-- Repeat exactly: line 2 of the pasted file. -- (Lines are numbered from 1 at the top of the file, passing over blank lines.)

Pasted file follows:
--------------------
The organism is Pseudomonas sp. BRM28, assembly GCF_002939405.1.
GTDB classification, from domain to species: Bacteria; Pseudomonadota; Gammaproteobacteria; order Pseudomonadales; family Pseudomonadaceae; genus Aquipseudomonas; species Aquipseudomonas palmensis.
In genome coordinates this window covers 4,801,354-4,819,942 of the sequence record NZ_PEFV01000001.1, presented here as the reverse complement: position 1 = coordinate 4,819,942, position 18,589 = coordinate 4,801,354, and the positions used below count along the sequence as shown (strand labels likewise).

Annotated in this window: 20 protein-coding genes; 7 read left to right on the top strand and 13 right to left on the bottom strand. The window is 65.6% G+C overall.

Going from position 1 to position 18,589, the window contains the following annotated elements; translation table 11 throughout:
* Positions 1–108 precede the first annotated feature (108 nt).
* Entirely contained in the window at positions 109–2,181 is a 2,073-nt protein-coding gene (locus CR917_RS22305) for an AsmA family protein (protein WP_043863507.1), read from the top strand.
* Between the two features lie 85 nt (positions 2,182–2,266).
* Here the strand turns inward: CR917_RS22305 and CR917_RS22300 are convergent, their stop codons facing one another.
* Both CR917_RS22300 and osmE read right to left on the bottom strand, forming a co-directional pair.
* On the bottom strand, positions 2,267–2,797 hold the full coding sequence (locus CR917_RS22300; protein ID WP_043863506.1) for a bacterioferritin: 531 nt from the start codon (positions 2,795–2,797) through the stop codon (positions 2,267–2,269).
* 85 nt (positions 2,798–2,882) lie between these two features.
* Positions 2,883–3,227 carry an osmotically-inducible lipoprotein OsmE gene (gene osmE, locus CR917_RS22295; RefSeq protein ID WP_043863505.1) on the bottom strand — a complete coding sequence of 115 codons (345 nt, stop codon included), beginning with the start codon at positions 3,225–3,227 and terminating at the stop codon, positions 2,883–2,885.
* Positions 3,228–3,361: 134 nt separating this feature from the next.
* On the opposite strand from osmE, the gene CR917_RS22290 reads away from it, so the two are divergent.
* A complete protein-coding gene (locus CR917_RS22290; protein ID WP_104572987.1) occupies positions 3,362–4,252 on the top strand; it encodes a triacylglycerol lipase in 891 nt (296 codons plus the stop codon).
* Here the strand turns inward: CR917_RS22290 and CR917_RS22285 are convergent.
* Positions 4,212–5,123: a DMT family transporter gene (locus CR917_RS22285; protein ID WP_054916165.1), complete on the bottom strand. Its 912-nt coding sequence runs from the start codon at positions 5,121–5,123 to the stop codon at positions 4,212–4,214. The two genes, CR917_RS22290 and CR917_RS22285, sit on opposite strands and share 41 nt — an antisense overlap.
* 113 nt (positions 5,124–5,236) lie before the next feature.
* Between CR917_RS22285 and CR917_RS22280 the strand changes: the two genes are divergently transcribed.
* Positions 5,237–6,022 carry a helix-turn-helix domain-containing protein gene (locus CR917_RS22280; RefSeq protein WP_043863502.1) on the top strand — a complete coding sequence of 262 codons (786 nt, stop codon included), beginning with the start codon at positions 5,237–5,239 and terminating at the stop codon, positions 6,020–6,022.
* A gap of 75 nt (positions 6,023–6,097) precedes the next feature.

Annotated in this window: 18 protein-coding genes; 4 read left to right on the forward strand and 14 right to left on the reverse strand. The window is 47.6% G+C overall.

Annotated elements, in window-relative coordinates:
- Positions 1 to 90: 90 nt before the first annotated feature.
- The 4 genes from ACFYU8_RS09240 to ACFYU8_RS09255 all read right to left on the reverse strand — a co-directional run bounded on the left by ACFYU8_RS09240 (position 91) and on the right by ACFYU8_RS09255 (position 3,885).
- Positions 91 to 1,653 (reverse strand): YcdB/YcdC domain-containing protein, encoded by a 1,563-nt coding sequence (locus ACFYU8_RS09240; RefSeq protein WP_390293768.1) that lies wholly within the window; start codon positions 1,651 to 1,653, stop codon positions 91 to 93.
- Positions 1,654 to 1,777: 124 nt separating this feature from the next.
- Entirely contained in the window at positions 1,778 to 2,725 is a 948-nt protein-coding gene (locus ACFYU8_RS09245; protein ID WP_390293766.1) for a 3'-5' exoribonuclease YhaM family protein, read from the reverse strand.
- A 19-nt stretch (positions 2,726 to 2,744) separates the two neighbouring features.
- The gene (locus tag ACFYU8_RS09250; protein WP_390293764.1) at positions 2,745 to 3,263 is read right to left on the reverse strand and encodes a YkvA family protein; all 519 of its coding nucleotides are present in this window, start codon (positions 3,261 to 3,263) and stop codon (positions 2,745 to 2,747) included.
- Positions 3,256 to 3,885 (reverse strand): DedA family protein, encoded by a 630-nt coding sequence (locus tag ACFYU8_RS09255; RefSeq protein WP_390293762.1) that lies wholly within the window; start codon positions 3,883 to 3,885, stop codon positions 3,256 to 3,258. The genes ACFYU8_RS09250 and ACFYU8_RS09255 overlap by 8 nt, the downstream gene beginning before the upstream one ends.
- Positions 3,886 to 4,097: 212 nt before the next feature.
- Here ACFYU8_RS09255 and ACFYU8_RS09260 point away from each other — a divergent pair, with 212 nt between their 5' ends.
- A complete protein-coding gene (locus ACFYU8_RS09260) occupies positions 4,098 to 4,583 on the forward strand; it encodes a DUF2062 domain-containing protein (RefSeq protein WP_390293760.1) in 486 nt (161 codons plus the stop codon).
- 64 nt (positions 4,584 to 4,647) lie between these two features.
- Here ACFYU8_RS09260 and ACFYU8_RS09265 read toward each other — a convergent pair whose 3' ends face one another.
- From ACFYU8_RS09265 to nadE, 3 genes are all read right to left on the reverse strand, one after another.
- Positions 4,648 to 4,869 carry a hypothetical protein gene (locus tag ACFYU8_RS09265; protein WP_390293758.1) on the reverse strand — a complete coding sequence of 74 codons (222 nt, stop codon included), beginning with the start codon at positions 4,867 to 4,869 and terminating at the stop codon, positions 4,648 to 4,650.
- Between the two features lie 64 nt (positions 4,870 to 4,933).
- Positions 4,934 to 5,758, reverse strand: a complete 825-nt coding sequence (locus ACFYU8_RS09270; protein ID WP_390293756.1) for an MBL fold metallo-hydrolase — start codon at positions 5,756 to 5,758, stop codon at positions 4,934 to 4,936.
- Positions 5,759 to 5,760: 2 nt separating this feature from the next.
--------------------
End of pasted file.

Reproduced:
GTDB classification, from domain to species: Bacteria; Pseudomonadota; Gammaproteobacteria; order Pseudomonadales; family Pseudomonadaceae; genus Aquipseudomonas; species Aquipseudomonas palmensis.